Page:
Commercial Forms of Glass
Sheet Glass is used for glazing doors, windows and partitions and is obtained by blowing the molten glass into the shape of a cylinder. The ends of the cylinder so produced are cut away and the cylinder is flattened over a plane tray. It is available in thicknesses of 2, 2.5, 3, 4, 5, 5.5 and 6.5 mm and up to 1750 × 1100 mm size and is classified as
Ordinary glazing quality General engineering purpose
Selected glazing quality Class works
Special selected quality Superior quality works such as show cases
and cabinets etc.
Plate Glass is used for all engineering purposes and is superior to sheet glass. A plate glass differs from a sheet glass in that it has a parallel, distortion-free surface obtained by grinding or floating process. It is produced by pouring the molten glass on casting tables and levelling it to an uniform thickness. Both the glass surfaces are then ground, smoothened and polished. Glass so produced is clear and contains unblemished true plane surfaces and is available in thicknesses of 3 to 32 mm and sizes up to 2750 × 900 mm. It is classified as
Ground glass quality Showcases, cabinets, counters, shop fronts, etc.
Selected glazing quality Making mirrors
Special selected quality High class works, wind screen of vehicles
Tempered Glass is made from plate glass by reheating and sudden cooling and is 3 to 5 times stronger than plate glass. Although not unbreakable, it resists bending stress better than plate glass and, when broken, the pieces are relatively small in size. It is used extensively in sports arenas, sliding doors and curtain walls.
Wired Glass is produced by embedding wire nets 0.46 to 0.56 mm into the centre of sheet glass during casting. The minimum thickness of wired glass is 6 mm. When broken it does not fall into pieces. It has higher melting point than ordinary glass. Wired glass is used for fire resisting doors and windows, for sky lights and roofs. A special example of this is wired-refrax glass which transmits 100 per cent more light than the other glasses.
Obscured Glass is made comparatively opaque to sunlight. Also known as patterned glass. They are classified as frosted, rolled and ribbed.
Frosted glass is produced by subjecting the polished face of the glass to a sand blast which grinds off the surface. It can also be produced by etching on glass by hydrofluoric acid.
Rolled glass has a series of waves of desired pattern on the surface and is also known as figured rolled glass.
Ribbed glass A series of triangular ribs are produced in the glass during casting.
Laminated Glass is made by sandwiching a layer of polyvinyl butyral between two or more layers of plate or sheet glass. It is also lso known as safety glass. The examples are heat proof glass, sound proof glass and bullet proof glass. Heat and sound proof glasses Two or more glass plates are sandwiched by a tinted plastic inner layer. It provides high resistance to heat and glare. By increasing the thickness of plastic layer the glass can be made more sound resistant.
Bullet proof glass is produced by placing vinyl plastic and glass in several alternate layers and pressing them with outer layers of glass. It is used in banks, jewellery stores and display windows.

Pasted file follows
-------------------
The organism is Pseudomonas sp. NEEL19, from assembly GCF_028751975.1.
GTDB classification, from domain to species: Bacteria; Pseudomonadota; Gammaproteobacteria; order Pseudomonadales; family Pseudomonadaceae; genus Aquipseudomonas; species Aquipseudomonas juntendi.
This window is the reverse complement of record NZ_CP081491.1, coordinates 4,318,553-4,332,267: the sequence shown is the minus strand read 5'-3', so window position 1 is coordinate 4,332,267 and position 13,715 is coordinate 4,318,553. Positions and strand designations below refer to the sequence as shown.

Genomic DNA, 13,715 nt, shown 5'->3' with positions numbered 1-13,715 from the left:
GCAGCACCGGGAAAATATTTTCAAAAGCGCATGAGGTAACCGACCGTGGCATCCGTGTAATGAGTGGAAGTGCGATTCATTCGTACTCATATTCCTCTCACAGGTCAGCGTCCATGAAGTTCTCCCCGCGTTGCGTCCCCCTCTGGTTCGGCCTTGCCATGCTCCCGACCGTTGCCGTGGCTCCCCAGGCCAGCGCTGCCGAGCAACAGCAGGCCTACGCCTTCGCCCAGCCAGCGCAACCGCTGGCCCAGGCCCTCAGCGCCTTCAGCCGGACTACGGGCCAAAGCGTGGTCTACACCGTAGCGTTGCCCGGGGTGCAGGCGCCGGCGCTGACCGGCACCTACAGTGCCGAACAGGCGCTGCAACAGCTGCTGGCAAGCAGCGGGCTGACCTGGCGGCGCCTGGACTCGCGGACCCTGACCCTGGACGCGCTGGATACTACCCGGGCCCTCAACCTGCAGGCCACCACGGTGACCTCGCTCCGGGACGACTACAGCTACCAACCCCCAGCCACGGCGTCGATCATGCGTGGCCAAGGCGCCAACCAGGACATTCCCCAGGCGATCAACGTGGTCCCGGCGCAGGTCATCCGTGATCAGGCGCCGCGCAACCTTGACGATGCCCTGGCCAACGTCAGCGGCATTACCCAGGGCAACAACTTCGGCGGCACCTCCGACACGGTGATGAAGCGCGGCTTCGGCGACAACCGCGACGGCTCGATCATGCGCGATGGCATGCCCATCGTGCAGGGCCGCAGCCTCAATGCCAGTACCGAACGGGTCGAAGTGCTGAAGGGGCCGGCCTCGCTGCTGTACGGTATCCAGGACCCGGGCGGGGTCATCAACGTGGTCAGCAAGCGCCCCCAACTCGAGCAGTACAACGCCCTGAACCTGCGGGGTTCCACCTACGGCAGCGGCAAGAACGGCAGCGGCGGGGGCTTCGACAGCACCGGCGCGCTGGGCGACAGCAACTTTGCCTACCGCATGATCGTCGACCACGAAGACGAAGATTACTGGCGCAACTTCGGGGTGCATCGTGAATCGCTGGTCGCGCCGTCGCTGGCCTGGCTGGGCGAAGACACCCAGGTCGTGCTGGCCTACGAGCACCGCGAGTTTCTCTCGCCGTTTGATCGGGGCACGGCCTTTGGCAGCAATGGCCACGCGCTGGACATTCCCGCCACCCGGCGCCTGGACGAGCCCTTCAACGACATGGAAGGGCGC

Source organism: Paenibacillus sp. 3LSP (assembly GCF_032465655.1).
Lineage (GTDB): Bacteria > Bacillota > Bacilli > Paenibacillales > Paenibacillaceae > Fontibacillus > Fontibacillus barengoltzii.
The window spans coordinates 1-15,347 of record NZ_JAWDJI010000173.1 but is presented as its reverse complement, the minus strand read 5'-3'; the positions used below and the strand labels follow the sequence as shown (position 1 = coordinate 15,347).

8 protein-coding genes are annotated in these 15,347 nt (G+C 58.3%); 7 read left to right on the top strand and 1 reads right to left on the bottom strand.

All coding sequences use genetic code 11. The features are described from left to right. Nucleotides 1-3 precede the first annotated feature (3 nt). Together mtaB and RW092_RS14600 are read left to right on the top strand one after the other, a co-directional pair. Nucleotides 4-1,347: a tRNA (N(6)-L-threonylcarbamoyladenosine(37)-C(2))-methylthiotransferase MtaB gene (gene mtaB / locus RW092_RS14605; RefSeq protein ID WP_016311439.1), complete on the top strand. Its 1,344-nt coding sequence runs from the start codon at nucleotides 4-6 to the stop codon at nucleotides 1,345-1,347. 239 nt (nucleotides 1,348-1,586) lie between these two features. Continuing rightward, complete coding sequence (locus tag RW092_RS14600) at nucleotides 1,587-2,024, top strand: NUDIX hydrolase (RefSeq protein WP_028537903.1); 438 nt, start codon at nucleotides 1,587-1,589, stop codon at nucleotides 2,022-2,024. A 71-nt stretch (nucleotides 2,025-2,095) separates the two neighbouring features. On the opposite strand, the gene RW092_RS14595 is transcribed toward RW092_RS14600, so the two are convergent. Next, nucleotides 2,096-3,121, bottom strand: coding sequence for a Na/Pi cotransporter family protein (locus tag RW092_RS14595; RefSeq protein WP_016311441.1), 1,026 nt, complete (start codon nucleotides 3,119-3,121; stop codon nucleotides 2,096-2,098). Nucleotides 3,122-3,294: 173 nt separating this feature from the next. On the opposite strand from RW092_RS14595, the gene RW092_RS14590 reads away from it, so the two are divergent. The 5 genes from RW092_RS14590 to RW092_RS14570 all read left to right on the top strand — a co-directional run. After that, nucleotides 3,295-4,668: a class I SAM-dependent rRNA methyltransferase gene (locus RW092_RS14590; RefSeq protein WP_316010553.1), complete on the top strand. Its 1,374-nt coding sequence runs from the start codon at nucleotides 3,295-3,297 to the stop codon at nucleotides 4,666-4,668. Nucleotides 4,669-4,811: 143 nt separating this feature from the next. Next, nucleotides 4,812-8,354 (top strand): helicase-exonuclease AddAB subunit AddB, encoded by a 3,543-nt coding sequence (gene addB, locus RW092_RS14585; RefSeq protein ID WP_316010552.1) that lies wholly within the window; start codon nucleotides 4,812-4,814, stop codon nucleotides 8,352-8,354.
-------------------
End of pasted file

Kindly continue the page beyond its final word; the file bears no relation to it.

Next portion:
Insulating glass is composed of two glass plates into which a layer of 6-13 mm thick dehydrated air is sealed. The round edges are formed by fusing together the two glass plates. These glasses reduce the heat transmission by 30-60 per cent.
Heat absorbing Glass is bluish green in colour and cuts ultra violet rays of sun. The example is calorex. It is used in railway carriages, factories, hospitals, health clubs and kitchens.
Ground Glass In this type of glass one face of plate or sheet glass is made rough by grinding. It is used for maintaining privacy by obstructing vision and at the same time allowing light. The ground glass is used for bedrooms, toilets and for making black boards.
Block Glass is hollow sealed made by fastening together two halves of pressed glass. It is used for making partitions.
Coloured Glass is produced by adding oxides of metals to molten glass:
Types of glasses Metal oxide
Lead glass, 1 per cent of cupric oxide and 1
Ruby red glass per
cent of magnetic oxide of iron
Ruby rose glass Gold chloride is used as colouring agent.
Brownish red colour is obtained by adding
of iron, bluish red shade is obtained by
2 per cent MnO2 and -4 per cent nitre
0.1 per cent of cobalt oxide in ordinary
Blue glass glass.
Yellow glass 2-3% of alkali uranate.
(a) Uranium glass (greenish yellow)
(b) Selenium glass (orange) Selenite and a reducing agent or ferric oxide
Green glass (emerald green) and MnO2.
Oxide of chromium Cr2O7.
Violet glass (violet) MnO2
Black glass Oxide of Co and Mn.
Opal Glass is also known as milk glass. It is produced by adding bone ash, oxide of tin and white arsenic to vitreosil (99.5% silica glass known as clear silica glass). The composition is 10 parts of sand, 4 parts cryolite and 1 part zinc oxide.
Enamel Glass is produced by adding calcined lead and tin oxide to the ordinary glass. The composition is 10 parts sand, 20 per cent lead and tin oxide and 8 parts potash.
Optical Glass contains phosphorus, lead silicate and a little cerium oxide, the latter capable of absorbing ultraviolet light injurious to eyes. They are used for making lenses.